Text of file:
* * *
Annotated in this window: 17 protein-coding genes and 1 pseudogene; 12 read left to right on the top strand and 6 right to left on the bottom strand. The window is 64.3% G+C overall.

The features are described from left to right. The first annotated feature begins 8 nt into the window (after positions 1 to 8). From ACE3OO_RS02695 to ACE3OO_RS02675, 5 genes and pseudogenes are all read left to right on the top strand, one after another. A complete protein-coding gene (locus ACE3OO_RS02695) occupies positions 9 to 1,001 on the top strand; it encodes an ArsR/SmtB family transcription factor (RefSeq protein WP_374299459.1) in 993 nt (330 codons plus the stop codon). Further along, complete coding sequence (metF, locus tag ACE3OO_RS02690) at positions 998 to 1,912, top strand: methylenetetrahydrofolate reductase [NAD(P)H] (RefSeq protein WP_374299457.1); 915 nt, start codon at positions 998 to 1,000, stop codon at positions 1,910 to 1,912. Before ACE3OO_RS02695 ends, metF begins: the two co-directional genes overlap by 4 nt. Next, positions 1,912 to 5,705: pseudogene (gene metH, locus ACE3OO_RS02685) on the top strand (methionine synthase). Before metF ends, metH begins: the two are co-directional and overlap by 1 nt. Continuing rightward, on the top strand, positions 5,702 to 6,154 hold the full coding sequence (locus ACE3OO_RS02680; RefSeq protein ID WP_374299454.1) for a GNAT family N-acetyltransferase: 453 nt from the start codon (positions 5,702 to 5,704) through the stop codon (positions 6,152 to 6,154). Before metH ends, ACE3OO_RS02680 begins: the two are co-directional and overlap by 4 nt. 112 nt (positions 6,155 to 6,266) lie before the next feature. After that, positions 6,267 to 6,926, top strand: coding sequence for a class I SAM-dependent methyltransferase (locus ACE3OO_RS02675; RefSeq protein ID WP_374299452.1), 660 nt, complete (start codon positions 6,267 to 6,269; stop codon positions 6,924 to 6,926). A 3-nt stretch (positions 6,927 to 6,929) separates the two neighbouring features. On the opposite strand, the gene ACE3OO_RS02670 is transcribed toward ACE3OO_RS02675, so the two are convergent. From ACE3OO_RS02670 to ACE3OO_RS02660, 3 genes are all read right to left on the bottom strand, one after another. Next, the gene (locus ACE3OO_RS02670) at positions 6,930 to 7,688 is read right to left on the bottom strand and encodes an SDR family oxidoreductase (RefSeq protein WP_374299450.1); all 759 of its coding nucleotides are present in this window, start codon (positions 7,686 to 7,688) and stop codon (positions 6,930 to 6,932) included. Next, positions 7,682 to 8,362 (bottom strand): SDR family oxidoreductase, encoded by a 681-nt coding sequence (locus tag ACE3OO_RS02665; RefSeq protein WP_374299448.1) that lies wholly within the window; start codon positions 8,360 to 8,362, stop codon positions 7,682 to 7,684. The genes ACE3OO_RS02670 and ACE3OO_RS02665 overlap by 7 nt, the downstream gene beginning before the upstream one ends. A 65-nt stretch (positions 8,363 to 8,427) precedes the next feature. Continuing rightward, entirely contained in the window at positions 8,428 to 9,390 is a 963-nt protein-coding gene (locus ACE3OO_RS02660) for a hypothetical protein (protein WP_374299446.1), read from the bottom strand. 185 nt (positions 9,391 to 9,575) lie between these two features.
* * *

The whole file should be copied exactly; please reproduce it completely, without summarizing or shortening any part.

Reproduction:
Annotated in this window: 17 protein-coding genes and 1 pseudogene; 12 read left to right on the top strand and 6 right to left on the bottom strand. The window is 64.3% G+C overall.

The features are described from left to right. The first annotated feature begins 8 nt into the window (after positions 1 to 8). From ACE3OO_RS02695 to ACE3OO_RS02675, 5 genes and pseudogenes are all read left to right on the top strand, one after another. A complete protein-coding gene (locus ACE3OO_RS02695) occupies positions 9 to 1,001 on the top strand; it encodes an ArsR/SmtB family transcription factor (RefSeq protein WP_374299459.1) in 993 nt (330 codons plus the stop codon). Further along, complete coding sequence (metF, locus tag ACE3OO_RS02690) at positions 998 to 1,912, top strand: methylenetetrahydrofolate reductase [NAD(P)H] (RefSeq protein WP_374299457.1); 915 nt, start codon at positions 998 to 1,000, stop codon at positions 1,910 to 1,912. Before ACE3OO_RS02695 ends, metF begins: the two co-directional genes overlap by 4 nt. Next, positions 1,912 to 5,705: pseudogene (gene metH, locus ACE3OO_RS02685) on the top strand (methionine synthase). Before metF ends, metH begins: the two are co-directional and overlap by 1 nt. Continuing rightward, on the top strand, positions 5,702 to 6,154 hold the full coding sequence (locus ACE3OO_RS02680; RefSeq protein ID WP_374299454.1) for a GNAT family N-acetyltransferase: 453 nt from the start codon (positions 5,702 to 5,704) through the stop codon (positions 6,152 to 6,154). Before metH ends, ACE3OO_RS02680 begins: the two are co-directional and overlap by 4 nt. 112 nt (positions 6,155 to 6,266) lie before the next feature. After that, positions 6,267 to 6,926, top strand: coding sequence for a class I SAM-dependent methyltransferase (locus ACE3OO_RS02675; RefSeq protein ID WP_374299452.1), 660 nt, complete (start codon positions 6,267 to 6,269; stop codon positions 6,924 to 6,926). A 3-nt stretch (positions 6,927 to 6,929) separates the two neighbouring features. On the opposite strand, the gene ACE3OO_RS02670 is transcribed toward ACE3OO_RS02675, so the two are convergent. From ACE3OO_RS02670 to ACE3OO_RS02660, 3 genes are all read right to left on the bottom strand, one after another. Next, the gene (locus ACE3OO_RS02670) at positions 6,930 to 7,688 is read right to left on the bottom strand and encodes an SDR family oxidoreductase (RefSeq protein WP_374299450.1); all 759 of its coding nucleotides are present in this window, start codon (positions 7,686 to 7,688) and stop codon (positions 6,930 to 6,932) included. Next, positions 7,682 to 8,362 (bottom strand): SDR family oxidoreductase, encoded by a 681-nt coding sequence (locus tag ACE3OO_RS02665; RefSeq protein WP_374299448.1) that lies wholly within the window; start codon positions 8,360 to 8,362, stop codon positions 7,682 to 7,684. The genes ACE3OO_RS02670 and ACE3OO_RS02665 overlap by 7 nt, the downstream gene beginning before the upstream one ends. A 65-nt stretch (positions 8,363 to 8,427) precedes the next feature. Continuing rightward, entirely contained in the window at positions 8,428 to 9,390 is a 963-nt protein-coding gene (locus ACE3OO_RS02660) for a hypothetical protein (protein WP_374299446.1), read from the bottom strand. 185 nt (positions 9,391 to 9,575) lie between these two features.